Warning: some supermarked bottled distilled water is not very clean! Boil
some down before you assume that it's what it claims to be!
Don't cheap out and use water from your air conditioner or dehumidifier.
It will contain dirt and mold spores -- nasty stuff.
> > The best thing for a battery is to use it
Absolutely! Batteries are like athletes. If they're allowed to get lazy,
they lose capacity.
> > That extra few
> > seconds of running all your lights/headlights on battery instead of
> > the alternator will leave your battery spending the evening in a state
> > of partial discharge and will cost you at least a couple years of
> > battery
> > in the long run.
I don't agree. The charging circuit in most cars is somewhat crude, and
always either over- or under-charges. That will make more difference in
the battery's state of charge than burning the headlights for a few
And besides, it isn't worth giving up domestic tranquility to fight with
your mate about little things like this. <g>
> > Keep your battery top clean (just wipe it off, pouring baking soda
> > over it can actually end up hurting you as it inevitably works it's
> > way inside and neutralizes the acid inside)
True. There is some danger of soda solution entering the cells if you
have poorly fitted cell caps, and I've seen lots of them.
The best thing I've found for cleaning battery tops is a solution of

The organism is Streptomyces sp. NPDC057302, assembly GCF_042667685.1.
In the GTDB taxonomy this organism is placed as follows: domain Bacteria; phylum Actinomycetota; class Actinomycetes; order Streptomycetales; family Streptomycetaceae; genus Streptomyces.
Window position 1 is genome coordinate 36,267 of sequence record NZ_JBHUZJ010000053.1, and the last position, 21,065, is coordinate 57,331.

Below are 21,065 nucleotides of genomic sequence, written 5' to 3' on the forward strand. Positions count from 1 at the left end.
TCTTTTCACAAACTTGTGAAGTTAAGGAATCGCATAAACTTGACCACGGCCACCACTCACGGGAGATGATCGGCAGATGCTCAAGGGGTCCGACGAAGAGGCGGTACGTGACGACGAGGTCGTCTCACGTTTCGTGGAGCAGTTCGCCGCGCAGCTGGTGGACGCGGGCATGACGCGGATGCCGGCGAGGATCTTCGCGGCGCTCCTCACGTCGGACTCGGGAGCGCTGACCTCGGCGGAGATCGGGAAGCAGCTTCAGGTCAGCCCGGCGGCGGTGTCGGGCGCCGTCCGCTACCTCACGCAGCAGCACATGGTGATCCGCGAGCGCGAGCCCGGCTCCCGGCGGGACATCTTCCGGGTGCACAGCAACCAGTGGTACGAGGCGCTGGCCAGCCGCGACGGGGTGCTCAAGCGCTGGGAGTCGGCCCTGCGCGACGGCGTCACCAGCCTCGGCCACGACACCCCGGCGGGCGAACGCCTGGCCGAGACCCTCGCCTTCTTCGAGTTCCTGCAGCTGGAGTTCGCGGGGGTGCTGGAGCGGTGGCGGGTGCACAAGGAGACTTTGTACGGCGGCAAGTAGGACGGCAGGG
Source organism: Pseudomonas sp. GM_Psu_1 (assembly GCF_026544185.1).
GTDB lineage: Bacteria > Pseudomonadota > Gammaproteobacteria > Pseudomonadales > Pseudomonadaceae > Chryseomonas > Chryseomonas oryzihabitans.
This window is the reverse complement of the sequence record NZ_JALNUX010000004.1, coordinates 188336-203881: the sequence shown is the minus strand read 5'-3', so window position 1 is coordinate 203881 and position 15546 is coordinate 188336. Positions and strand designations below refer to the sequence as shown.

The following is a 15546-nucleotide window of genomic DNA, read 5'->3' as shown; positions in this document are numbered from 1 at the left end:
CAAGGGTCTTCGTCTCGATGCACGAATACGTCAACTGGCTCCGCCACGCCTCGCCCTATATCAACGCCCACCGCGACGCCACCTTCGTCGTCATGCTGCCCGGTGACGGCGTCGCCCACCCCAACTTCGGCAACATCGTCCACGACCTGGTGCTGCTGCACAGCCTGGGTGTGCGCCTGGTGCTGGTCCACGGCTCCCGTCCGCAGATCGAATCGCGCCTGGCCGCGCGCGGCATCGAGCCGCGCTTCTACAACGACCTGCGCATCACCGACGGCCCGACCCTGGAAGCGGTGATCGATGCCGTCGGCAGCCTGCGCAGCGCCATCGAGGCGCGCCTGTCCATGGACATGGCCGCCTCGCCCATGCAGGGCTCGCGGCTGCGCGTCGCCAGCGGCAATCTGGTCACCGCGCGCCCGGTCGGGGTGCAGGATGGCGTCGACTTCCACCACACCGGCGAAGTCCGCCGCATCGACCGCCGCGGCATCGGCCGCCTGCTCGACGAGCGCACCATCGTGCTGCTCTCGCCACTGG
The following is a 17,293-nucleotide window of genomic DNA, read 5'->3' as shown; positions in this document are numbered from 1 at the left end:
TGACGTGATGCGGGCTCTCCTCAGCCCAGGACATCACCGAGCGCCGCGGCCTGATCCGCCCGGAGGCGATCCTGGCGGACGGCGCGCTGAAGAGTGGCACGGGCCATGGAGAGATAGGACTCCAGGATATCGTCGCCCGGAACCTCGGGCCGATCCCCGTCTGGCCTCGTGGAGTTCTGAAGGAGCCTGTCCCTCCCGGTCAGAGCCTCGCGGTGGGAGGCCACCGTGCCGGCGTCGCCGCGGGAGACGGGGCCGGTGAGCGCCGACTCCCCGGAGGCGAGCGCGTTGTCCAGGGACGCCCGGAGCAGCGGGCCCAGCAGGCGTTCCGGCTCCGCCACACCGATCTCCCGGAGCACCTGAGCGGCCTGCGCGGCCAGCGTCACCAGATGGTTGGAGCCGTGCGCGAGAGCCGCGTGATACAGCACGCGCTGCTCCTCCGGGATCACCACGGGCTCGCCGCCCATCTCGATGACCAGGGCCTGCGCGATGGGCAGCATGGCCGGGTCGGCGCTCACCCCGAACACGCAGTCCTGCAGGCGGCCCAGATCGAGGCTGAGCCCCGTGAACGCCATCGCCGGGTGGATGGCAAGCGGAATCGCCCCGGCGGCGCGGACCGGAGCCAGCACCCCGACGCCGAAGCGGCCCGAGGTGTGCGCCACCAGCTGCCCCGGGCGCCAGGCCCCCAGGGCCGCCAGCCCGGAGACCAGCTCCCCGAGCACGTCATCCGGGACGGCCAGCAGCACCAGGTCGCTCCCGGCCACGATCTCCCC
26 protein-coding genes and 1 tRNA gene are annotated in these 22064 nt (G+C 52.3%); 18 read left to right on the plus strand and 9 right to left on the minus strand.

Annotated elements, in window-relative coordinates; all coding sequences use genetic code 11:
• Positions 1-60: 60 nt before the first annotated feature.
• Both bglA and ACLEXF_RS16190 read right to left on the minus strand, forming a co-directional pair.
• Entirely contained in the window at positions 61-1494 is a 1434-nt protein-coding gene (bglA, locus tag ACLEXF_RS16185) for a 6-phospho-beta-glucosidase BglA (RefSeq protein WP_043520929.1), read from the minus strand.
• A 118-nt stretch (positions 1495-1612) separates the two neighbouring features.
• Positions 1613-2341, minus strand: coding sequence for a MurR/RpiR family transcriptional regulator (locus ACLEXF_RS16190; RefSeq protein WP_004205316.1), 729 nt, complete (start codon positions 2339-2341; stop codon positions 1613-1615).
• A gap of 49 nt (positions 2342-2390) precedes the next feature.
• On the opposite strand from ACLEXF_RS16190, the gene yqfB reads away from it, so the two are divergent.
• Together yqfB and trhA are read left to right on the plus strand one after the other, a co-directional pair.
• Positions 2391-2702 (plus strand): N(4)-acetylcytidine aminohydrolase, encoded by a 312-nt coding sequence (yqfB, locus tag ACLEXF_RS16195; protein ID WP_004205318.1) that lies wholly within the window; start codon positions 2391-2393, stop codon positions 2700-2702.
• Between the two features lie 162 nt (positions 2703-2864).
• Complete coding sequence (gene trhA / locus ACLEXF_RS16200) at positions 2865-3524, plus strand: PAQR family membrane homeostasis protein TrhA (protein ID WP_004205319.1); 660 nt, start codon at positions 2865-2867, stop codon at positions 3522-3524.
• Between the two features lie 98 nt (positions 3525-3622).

dishwashing liquid (Joy, Palmolive or whatever) and a sponge. Rinse with
clear water or sponge clean and dry. I think drying the tops off instead
of letting them air dry is better.
> > If you must
> > store it, store it 100% charged, completely disconnect it, remove it
> > (steel battery trays conduct electricity even better than concrete)
> > and put in on a block of wood.
Keeping the top clean is all that's really necessary. That eliminates
leakage paths across the top. If you let the battery get gunky, it won't
matter whether it's in a steel frame or not. And concrete doesn't conduct
electricity any better than wood. They are both insulators.
However, if your vehicle or battery is stored in a hot area, it's a good
idea to move the battery in a cool basement to slow down self-discharge.
But watch out for moisture, as this can also accelerate self-discharge.
If you don't have a float charger, charge with a good quality automatic
shutoff charger every month or two while the battery is in storage.
Note: if yours is a valve regulated (sealed AGM or gel battery), self
discharge will be appreciably lower. There's really no need for float
charging these batteries, and you need a maintenance charge only about
every 4 to 6 months.
David Roden - Akron, Ohio, USA
1991 Solectria Force 144vac
1991 Ford Escort Green/EV 128vdc
1979 General Engines ElectroPed 24vdc
1974 Honda Civic EV 96vdc
1970 GE Elec-trak E15 36vdc